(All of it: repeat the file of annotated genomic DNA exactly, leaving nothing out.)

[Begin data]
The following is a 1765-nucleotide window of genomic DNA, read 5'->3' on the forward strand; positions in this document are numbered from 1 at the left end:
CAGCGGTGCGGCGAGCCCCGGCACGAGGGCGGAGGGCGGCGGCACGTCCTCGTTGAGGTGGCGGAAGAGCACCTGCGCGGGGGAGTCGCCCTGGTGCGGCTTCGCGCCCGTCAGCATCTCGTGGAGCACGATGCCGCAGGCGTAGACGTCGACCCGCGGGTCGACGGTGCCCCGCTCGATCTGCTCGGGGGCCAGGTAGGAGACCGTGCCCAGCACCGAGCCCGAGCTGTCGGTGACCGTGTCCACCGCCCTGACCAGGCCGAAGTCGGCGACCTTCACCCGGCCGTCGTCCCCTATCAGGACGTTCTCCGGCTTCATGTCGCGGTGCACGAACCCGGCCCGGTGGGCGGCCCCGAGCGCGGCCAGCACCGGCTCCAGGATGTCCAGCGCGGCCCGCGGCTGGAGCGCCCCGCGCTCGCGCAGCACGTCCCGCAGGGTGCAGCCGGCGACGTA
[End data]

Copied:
The following is a 1765-nucleotide window of genomic DNA, read 5'->3' on the forward strand; positions in this document are numbered from 1 at the left end:
CAGCGGTGCGGCGAGCCCCGGCACGAGGGCGGAGGGCGGCGGCACGTCCTCGTTGAGGTGGCGGAAGAGCACCTGCGCGGGGGAGTCGCCCTGGTGCGGCTTCGCGCCCGTCAGCATCTCGTGGAGCACGATGCCGCAGGCGTAGACGTCGACCCGCGGGTCGACGGTGCCCCGCTCGATCTGCTCGGGGGCCAGGTAGGAGACCGTGCCCAGCACCGAGCCCGAGCTGTCGGTGACCGTGTCCACCGCCCTGACCAGGCCGAAGTCGGCGACCTTCACCCGGCCGTCGTCCCCTATCAGGACGTTCTCCGGCTTCATGTCGCGGTGCACGAACCCGGCCCGGTGGGCGGCCCCGAGCGCGGCCAGCACCGGCTCCAGGATGTCCAGCGCGGCCCGCGGCTGGAGCGCCCCGCGCTCGCGCAGCACGTCCCGCAGGGTGCAGCCGGCGACGTA